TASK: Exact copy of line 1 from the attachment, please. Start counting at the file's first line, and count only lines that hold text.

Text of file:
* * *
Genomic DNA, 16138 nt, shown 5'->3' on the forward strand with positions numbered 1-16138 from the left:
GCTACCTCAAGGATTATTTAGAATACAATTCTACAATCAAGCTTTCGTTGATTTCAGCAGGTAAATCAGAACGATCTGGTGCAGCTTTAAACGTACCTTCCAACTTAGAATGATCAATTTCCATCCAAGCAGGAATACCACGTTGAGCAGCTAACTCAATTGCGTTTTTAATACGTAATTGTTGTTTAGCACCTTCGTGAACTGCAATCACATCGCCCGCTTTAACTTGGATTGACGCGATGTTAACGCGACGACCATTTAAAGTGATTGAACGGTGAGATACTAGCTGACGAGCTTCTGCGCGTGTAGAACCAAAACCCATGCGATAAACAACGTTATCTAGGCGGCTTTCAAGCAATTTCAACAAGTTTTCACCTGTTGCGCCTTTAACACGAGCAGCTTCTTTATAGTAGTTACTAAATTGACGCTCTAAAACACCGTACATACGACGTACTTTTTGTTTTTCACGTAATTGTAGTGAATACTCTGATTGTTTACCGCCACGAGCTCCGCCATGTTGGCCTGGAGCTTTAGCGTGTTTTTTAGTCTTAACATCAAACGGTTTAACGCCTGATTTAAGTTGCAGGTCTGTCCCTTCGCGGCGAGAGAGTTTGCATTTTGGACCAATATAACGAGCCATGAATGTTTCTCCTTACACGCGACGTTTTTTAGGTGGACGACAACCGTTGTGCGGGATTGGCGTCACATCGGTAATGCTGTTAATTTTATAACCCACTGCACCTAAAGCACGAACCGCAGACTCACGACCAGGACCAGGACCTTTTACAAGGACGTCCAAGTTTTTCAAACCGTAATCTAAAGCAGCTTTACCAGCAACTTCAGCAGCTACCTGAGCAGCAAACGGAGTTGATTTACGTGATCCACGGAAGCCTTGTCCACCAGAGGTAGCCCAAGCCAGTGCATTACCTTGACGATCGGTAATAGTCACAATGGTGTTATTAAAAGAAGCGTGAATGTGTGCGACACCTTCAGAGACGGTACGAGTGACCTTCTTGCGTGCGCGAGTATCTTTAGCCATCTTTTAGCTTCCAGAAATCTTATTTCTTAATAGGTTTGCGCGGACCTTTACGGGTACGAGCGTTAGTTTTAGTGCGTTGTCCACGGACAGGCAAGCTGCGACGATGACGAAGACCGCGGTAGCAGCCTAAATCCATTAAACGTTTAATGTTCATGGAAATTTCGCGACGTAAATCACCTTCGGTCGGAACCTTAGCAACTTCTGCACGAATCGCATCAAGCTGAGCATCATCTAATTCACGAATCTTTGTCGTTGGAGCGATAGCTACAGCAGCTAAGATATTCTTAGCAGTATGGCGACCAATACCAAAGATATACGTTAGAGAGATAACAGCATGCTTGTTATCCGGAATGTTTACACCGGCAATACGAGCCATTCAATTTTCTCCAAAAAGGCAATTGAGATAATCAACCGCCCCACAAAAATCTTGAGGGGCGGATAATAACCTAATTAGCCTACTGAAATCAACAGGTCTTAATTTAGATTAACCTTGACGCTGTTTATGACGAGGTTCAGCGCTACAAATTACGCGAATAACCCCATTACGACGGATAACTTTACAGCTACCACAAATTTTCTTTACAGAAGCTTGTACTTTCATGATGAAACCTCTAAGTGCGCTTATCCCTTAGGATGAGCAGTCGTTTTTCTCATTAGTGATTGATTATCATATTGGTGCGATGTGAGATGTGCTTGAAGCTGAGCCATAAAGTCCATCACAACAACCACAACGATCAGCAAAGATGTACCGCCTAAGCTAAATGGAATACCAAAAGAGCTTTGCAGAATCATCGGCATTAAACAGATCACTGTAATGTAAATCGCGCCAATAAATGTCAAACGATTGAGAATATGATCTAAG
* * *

Genomic DNA, 16138 nt, shown 5'->3' on the forward strand with positions numbered 1-16138 from the left: